What does it mean to challenge reality? It means that you cannot take anything that you learn for granted. You cannot assume that you hear in the classroom is the final word. You must also recognize the relevance of your academic insights within the work place. Both in the classroom and on the job, you have the opportunity to shape reality—to shape it and reshape it. That’s the beauty of experiential learning.

Experiential learning not only enhances your education, it allows you to test drive careers and fields you may never have considered. Some of you know, or think you know, what you want to study and what you want to do when you graduate. I would now like to ask all the undecided students to please rise. Look at them. Do you think they are without a home? [laughter] That is not at all the case. Each and every one of these students has a home in every college, school, and department in this University.

In fact, students who are undecided represent the norm. On average, students nationwide change their majors three times. So we expect you to change your majors. In fact, we encourage it. There’s nothing wrong with that. You’re exploring. Perhaps this exploration will help you affirm your original field of study or career choice. Perhaps you will wind up doing a 180-degree turn from your original choice. Either path can lead to great success.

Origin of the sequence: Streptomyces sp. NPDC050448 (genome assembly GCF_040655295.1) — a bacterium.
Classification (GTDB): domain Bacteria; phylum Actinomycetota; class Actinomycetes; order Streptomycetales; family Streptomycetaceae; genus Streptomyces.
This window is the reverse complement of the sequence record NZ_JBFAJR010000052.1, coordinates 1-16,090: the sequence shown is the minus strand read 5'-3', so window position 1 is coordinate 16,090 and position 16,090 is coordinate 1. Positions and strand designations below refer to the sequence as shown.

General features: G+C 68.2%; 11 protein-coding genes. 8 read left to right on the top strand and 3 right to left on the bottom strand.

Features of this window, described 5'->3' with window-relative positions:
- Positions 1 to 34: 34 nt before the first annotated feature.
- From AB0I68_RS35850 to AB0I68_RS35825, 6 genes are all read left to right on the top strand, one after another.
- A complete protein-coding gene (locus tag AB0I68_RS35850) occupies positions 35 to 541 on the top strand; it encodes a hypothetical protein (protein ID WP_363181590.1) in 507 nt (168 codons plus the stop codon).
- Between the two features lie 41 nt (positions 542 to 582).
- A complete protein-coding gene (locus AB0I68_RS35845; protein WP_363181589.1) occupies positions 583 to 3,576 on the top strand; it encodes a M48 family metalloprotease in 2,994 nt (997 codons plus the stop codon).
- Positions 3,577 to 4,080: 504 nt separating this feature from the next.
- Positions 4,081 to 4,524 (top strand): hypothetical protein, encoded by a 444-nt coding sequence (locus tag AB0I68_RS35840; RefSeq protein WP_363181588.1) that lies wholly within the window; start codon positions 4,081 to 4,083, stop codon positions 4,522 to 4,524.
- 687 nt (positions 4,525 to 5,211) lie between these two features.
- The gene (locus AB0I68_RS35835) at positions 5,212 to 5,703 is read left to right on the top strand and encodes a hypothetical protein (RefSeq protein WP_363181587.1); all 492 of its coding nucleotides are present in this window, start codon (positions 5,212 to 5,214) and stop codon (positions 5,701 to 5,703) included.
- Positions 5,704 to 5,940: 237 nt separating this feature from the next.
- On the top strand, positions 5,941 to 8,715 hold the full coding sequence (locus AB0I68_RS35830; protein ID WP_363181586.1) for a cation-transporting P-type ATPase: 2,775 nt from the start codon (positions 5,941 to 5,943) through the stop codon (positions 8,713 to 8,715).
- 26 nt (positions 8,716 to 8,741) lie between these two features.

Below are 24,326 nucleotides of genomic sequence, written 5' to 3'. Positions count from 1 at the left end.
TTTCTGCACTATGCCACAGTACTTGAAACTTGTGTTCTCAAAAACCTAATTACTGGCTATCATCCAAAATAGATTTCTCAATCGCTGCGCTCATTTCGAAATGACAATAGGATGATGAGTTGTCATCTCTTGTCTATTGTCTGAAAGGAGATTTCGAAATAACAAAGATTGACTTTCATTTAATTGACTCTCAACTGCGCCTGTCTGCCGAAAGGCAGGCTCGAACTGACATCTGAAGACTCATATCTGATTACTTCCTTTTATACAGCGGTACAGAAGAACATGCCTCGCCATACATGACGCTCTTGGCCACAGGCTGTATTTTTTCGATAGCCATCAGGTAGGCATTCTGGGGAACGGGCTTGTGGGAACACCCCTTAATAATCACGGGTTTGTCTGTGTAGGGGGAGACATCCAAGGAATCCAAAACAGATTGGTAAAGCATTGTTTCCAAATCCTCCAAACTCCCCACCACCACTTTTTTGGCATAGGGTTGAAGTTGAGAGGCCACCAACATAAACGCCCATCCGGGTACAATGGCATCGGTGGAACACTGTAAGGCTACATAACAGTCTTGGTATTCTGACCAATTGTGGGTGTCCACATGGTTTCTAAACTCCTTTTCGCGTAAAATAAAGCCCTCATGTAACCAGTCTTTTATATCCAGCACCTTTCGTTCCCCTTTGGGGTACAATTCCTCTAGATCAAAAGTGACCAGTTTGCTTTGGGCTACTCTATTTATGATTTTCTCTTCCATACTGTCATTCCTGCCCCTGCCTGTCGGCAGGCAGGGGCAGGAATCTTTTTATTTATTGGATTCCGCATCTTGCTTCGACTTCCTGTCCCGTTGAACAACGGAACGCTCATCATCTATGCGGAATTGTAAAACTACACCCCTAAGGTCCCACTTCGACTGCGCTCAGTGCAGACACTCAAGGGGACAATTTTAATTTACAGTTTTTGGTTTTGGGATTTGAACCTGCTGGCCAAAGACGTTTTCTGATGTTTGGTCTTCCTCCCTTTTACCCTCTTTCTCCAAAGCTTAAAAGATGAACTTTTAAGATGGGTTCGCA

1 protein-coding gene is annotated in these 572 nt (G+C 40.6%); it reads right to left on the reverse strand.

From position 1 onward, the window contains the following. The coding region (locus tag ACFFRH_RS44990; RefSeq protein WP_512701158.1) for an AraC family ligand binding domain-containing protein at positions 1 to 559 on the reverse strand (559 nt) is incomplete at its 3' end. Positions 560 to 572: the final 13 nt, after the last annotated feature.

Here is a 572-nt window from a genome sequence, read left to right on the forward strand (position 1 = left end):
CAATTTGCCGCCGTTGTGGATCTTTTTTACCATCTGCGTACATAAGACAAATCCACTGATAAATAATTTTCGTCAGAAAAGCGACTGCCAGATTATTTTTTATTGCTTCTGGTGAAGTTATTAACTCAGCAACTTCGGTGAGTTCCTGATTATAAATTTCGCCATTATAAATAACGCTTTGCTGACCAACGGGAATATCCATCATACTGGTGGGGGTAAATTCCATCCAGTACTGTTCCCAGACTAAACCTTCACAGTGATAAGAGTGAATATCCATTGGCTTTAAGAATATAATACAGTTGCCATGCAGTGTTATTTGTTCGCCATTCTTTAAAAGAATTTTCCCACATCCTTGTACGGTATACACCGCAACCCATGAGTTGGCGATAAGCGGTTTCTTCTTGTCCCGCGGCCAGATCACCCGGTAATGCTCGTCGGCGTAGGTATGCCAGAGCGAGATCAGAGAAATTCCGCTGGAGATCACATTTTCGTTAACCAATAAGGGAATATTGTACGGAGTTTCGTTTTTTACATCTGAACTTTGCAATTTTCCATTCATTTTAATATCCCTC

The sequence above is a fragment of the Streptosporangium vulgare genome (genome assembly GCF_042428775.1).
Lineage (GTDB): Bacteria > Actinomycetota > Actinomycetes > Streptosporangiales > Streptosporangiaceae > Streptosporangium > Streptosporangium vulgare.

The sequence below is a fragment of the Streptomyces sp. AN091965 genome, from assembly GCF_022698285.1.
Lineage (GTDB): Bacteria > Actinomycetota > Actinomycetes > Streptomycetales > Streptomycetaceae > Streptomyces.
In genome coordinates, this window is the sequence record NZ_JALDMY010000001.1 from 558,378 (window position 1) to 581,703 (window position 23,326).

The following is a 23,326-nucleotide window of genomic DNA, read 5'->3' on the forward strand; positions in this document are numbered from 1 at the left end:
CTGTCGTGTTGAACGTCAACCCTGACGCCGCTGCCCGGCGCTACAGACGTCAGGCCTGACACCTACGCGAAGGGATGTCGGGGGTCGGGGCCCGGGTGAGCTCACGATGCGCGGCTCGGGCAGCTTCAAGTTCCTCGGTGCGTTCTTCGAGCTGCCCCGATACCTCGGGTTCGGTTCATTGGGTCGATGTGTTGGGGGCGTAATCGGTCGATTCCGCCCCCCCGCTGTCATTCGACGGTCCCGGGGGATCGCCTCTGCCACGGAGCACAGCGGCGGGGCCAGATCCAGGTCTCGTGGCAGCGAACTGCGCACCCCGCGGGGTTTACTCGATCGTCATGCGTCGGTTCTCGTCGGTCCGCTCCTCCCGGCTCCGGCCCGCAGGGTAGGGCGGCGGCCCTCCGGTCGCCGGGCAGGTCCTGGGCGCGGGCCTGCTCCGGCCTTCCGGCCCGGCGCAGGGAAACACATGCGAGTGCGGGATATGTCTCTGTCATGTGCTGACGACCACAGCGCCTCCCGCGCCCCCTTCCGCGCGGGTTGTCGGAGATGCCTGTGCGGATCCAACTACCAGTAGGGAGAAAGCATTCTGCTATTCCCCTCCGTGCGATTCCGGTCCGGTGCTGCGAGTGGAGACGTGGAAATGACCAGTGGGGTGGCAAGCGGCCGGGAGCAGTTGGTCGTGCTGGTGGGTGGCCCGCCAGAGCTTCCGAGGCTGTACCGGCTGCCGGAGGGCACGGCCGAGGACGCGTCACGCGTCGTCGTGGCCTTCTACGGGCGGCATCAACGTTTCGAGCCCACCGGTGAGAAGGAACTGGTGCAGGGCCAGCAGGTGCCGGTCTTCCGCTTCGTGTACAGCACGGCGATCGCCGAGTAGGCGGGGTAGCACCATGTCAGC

For you see, our goal is not to get you ready for a career. Our goal is to get you ready for life.

Some of you might be thinking, “How are you going to get me ready for life? I don’t even know what I’m going to have for breakfast tomorrow morning.” If so, you have pinpointed exactly what we are trying to do: Prepare you to negotiate the unknown, rather than tell you how to master the finite.

We’re doing this in a very simple way: By providing you with all that you need to know in a comprehensive core curriculum, while offering you the opportunity to explore the widest possible array of interests in your elective program—even if those interests differ dramatically from your core program. So if you’re interested in biology, you might consider exploring economics. If you’re interested in chemistry or engineering, you may also choose to pursue international languages.